Jennifer Cho graduated with a MA in Conference Interpretation from the Monterey Institute last May. After graduating, she landed two prestigious internships. The first was a Translation and Terminology Fellowship with the World Intellectual Property Organization (WIPO) in Geneva, Switzerland. Jennifer translated patents for WIPO, which is a UN Organization.
"These projects motivate me to work again on community-based conservation programs."
This summer, as a fellow with the Center for the Blue Economy, Adam worked on sea turtle conservation with Conservation International in Washington D.C. He also visited Ecuador to learn about lobster conservation efforts. Watch this video to learn more about Adam's work.
"The organizations offering Center for the Blue Economy (CBE) Fellowships are some of the best in this field. These are not easy internships to get outside of the CBE!"
1) Your Center for the Blue Economy Fellowship was with the International Union for Conservation of Nature (IUCN). What was that like?
"I had my dream internship handed to me on a silver platter."
Of the sixteen graduate students chosen from a worldwide pool of candidates for the 2011 Translation and Terminology Fellowships at the World Intellectual Property Organization (WIPO), nine—or 56 percent—come from the Monterey Institute. The prestigious fellowship is a paid position for at least three months with the organization.
Kate Bollinger is a graduate student in International Policy Studies, with a focus on international development and the region of South Asia. Kate already has a master’s degree in Social and Cultural Anthropology from the University of Oxford, where she pursued field research and language study in India and Nepal. She also traveled to Nepal last summer to promote women’s reproduction rights with the Advocacy Project.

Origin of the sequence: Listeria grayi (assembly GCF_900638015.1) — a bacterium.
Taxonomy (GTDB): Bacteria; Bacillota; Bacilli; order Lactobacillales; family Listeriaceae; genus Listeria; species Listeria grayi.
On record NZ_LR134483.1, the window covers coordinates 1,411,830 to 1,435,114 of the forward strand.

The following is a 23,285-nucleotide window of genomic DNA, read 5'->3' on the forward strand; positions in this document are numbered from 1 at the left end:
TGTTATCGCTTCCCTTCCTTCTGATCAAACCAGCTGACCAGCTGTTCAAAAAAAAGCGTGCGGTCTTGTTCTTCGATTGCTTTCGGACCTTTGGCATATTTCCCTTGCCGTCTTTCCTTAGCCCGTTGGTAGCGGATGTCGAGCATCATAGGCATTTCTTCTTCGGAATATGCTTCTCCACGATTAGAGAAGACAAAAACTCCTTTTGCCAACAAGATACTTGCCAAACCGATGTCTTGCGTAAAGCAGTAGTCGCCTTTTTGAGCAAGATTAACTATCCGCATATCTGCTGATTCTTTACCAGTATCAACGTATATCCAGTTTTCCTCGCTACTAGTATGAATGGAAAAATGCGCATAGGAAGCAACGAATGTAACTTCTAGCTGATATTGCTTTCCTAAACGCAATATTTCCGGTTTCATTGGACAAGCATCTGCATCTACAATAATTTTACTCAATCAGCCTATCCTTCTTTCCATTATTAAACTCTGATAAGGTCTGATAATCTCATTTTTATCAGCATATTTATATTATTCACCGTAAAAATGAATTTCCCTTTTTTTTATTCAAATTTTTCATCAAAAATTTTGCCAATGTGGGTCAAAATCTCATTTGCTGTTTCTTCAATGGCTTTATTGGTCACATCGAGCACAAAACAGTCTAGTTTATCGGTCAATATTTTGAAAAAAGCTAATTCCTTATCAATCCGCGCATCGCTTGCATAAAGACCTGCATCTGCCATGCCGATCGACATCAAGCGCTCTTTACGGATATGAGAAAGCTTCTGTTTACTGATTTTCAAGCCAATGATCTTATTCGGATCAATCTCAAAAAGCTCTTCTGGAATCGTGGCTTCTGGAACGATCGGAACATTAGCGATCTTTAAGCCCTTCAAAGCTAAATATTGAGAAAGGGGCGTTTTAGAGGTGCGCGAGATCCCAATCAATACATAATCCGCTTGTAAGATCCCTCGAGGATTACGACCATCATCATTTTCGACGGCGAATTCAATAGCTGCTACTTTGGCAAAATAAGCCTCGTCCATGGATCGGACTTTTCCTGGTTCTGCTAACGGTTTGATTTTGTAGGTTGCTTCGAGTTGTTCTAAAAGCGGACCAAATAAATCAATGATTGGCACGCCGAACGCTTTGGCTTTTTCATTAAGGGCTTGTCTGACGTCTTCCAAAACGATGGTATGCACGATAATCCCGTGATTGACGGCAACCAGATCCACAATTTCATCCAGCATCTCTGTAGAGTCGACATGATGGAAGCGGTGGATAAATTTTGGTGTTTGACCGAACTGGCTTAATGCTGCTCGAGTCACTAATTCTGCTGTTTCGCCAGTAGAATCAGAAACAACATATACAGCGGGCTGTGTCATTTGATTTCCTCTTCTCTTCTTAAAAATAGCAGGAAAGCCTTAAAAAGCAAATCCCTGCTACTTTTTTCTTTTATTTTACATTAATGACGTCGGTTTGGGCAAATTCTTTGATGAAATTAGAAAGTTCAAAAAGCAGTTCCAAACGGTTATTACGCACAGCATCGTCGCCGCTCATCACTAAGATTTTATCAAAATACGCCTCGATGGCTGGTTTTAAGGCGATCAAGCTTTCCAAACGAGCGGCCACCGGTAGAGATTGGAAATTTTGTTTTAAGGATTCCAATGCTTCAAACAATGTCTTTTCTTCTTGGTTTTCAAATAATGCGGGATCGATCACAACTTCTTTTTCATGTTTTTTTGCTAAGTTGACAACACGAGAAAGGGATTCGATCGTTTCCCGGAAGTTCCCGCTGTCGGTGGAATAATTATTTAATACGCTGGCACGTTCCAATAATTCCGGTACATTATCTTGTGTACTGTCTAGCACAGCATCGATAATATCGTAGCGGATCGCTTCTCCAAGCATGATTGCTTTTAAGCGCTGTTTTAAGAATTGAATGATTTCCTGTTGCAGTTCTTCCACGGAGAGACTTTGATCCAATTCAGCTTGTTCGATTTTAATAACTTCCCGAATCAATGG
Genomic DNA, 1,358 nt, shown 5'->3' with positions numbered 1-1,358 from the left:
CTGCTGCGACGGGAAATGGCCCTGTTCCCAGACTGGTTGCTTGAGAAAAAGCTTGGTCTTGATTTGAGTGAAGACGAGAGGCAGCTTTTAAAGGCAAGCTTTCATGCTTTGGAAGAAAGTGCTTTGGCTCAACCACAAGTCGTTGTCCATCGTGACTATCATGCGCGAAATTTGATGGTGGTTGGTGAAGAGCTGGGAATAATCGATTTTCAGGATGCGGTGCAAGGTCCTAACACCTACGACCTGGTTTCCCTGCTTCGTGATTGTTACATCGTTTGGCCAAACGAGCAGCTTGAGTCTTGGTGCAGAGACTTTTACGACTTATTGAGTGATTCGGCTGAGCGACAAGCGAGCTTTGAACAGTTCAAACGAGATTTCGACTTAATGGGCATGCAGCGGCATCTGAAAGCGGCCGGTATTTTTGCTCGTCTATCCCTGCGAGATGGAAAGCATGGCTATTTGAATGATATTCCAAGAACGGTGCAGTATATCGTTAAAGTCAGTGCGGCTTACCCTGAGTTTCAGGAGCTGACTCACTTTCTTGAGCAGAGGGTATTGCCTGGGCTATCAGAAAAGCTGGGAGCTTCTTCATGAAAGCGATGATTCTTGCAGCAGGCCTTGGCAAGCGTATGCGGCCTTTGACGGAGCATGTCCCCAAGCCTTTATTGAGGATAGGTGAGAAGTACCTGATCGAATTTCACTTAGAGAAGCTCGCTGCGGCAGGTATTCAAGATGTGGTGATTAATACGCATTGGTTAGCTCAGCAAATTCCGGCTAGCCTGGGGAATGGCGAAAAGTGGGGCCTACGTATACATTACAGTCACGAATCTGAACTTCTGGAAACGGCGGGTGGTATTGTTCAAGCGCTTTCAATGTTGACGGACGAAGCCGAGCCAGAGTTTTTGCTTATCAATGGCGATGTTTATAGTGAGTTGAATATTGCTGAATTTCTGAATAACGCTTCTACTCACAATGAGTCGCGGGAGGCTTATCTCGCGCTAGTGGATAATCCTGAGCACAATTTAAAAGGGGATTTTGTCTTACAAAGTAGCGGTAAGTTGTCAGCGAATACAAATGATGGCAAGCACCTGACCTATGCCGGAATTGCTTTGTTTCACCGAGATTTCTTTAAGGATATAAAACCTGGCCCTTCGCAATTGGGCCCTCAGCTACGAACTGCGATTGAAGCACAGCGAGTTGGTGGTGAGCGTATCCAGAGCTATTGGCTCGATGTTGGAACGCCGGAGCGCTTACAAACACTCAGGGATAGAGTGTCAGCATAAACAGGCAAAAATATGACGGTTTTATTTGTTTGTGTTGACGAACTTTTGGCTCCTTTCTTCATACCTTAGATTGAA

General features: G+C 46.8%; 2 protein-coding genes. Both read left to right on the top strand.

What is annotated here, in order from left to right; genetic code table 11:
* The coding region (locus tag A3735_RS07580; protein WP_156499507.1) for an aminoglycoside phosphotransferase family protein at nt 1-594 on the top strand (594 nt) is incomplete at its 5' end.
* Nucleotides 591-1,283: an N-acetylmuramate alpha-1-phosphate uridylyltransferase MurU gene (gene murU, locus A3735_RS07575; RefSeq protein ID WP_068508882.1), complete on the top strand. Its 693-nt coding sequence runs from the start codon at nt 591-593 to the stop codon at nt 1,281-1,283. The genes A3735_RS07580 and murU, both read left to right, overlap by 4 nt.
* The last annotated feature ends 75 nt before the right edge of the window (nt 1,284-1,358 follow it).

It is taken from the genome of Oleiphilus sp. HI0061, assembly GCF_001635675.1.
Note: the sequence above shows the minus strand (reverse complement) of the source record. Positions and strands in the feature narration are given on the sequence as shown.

Three Monterey Institute Students Among 20 National Scholars to Receive Prestigious Pickering Fellowship
Fifteen percent—three out of 20—of the national scholars chosen for the prestigious Thomas R. Pickering Foreign Affairs Fellowship this year are students of the Monterey Institute of International Studies. Jaime LeBlanc-Hadley, Leah Severino and Juan Vazquez will receive support during their two years of study at MIIS as well as during two internships, one domestic and one overseas. As part of the fellowship award, the students commit to serve for three years as U.S. State Department foreign service officers after graduation.
Mahmoud Abdalla earned his M.A. and Ph.D. in applied linguistics at Essex University and the University of Edinburgh in the United Kingdom. He has taught and lectured extensively on linguistics, Arabic language, and Arab culture and media in several universities and academic institutions in Egypt, Europe, and the United States. He was previously the academic director of the Arabic Language Flagship Program and the coordinator of the Arabic Program in the Department of Linguistics and German, Slavic, Asian, and African Languages at Michigan State University.
Jaala Thibault (MATESOL ’07) and Tara Bates (MATESOL ’07) are getting settled in Kabul, Afghanistan this week, where they will serve as the only two U.S. State Department English Language Fellows in the country this year. “Being selected as an English Language Fellow for the State Department is one of the most prestigious positions a recent MA graduate in TESOL or TFL can achieve,” says TESOL Professor Kathleen Bailey.
Talking about the global reputation of the Monterey Institute’s James Martin Center for Nonproliferation Studies is one thing; having it convincingly demonstrated is quite another. As of June 2010, MIIS/CNS students will occupy almost a full quarter of the total number of positions in one of the nation’s most prestigious government-sponsored nonproliferation fellowship program.